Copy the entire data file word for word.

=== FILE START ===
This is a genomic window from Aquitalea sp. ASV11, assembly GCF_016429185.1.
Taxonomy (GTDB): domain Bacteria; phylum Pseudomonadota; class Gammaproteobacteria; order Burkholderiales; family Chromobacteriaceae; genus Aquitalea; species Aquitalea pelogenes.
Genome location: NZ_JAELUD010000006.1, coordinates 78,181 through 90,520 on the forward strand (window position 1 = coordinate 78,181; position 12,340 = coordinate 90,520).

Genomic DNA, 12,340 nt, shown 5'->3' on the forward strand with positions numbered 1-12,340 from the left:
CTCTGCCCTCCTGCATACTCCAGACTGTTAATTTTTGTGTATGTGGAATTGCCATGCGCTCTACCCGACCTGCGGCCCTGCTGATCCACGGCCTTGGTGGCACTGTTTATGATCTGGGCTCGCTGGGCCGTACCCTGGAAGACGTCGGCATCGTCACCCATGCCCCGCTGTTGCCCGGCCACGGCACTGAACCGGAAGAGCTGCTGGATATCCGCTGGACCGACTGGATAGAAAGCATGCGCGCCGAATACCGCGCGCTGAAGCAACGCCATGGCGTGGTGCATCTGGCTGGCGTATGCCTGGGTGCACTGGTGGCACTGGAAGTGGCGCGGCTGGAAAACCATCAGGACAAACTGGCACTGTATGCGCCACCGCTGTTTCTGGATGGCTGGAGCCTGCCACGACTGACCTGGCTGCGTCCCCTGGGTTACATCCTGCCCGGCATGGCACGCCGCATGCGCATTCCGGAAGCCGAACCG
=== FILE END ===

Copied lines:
This is a genomic window from Aquitalea sp. ASV11, assembly GCF_016429185.1.
Taxonomy (GTDB): domain Bacteria; phylum Pseudomonadota; class Gammaproteobacteria; order Burkholderiales; family Chromobacteriaceae; genus Aquitalea; species Aquitalea pelogenes.
Genome location: NZ_JAELUD010000006.1, coordinates 78,181 through 90,520 on the forward strand (window position 1 = coordinate 78,181; position 12,340 = coordinate 90,520).

Genomic DNA, 12,340 nt, shown 5'->3' on the forward strand with positions numbered 1-12,340 from the left:
CTCTGCCCTCCTGCATACTCCAGACTGTTAATTTTTGTGTATGTGGAATTGCCATGCGCTCTACCCGACCTGCGGCCCTGCTGATCCACGGCCTTGGTGGCACTGTTTATGATCTGGGCTCGCTGGGCCGTACCCTGGAAGACGTCGGCATCGTCACCCATGCCCCGCTGTTGCCCGGCCACGGCACTGAACCGGAAGAGCTGCTGGATATCCGCTGGACCGACTGGATAGAAAGCATGCGCGCCGAATACCGCGCGCTGAAGCAACGCCATGGCGTGGTGCATCTGGCTGGCGTATGCCTGGGTGCACTGGTGGCACTGGAAGTGGCGCGGCTGGAAAACCATCAGGACAAACTGGCACTGTATGCGCCACCGCTGTTTCTGGATGGCTGGAGCCTGCCACGACTGACCTGGCTGCGTCCCCTGGGTTACATCCTGCCCGGCATGGCACGCCGCATGCGCATTCCGGAAGCCGAACCG